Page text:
Diversity

Protesting Race-Considered Scholarships

Protesting Race-Considered Scholarships

LatinaLista — There's a new $250.00 scholarship at Boston University. To apply, you have to fill out the application, submit two essays, have a 3.2 GPA — and be 25 percent Caucasian.

It's called the Caucasian Achievement and Recognition Scholarship and it's the latest sensational tactic by students, this time Boston University's College Republicans, to protest race-based decisions.


Boston University

The scholarship states that the group believes that "racial preferences in all their forms are perhaps the worst form of bigotry confronting America today."

The group further states that they did not set up this scholarship just "to give a scholarship to white kids" but to foster a discussion.

Their reasoning is that race-based scholarships are a way of the "majority" telling the "minority" that they are different and "inferior and incapable" of meeting the majority at their level and so must be especially accommodated. The group believes these racial preferences are absurd and contradictory to American "ideals of freedom and equality."

Too bad this group can't see past the Ivy walls of their city-surround campus. If they ventured out into the Boston neighborhoods where Latinos and African-Americans live then they might learn that the ideals of equality and freedom sound good when recited but, for too many, exist only within the pages of textbooks.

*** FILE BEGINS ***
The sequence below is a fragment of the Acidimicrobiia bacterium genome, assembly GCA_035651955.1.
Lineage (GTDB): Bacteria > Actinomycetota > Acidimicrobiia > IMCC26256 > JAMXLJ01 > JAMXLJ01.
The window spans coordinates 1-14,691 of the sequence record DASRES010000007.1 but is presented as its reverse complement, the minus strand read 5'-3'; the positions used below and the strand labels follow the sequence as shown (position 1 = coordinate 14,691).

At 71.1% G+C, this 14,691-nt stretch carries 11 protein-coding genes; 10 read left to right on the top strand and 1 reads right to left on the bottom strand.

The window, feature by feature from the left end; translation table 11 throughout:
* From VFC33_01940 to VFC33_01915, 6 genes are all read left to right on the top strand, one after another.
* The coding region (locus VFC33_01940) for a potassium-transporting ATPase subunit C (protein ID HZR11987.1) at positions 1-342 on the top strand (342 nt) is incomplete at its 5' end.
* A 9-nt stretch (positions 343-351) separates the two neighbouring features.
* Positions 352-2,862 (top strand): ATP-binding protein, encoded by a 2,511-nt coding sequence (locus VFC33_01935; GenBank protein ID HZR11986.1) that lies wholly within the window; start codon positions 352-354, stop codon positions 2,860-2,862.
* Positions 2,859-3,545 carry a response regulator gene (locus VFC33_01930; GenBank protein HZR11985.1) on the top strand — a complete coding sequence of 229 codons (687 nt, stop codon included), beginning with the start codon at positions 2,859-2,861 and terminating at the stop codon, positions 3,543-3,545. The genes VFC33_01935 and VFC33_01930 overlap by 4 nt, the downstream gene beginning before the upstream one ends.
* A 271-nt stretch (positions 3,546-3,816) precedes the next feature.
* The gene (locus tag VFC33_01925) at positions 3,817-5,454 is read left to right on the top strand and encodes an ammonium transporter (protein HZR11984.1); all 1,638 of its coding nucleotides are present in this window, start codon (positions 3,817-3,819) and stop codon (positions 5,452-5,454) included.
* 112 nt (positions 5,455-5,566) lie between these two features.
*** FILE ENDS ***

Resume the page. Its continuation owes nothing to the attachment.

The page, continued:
Where does freedom exist when families are generationally tied to poverty? How can education be valued when the return on investment is too long to wait for some families who live day by day and depend on every member of the family to work to pay the bills?

Where does equality exist when it's been documented that lending institutions treat people of color differently when granting loans or mortgages?

Where does equality exist when 90 percent of whites have a high school diploma versus 59 percent of Hispanics? Or that only 11 percent of all college students are Hispanic?

In an ideal world, all opportunities would be equal - education, housing, jobs but the truth is it just isn't — not yet.

Can the system be trusted to correct these inequalities without oversight or forced maintenance?

Too many times, it's proven that it can't — simply because those in the majority don't see that a problem, a.k.a. inequality, exists.

It happens every day and usually takes an act of Congress or a court order for people to react.

The latest case was the Dallas, TX elementary school principal who was cited by a federal judge for operating, at taxpayer's expense, a private school for Anglo children within a public school that was predominantly minority."

The principal was in essence segregating the children of color from the white students. She has until January 17 to correct it.

With situations such as these that exist in different pockets around the country, it's obvious things are not equal.

But who will speak out on behalf of people who suffer these injustices — more than likely the ones who have walked in those same shoes.

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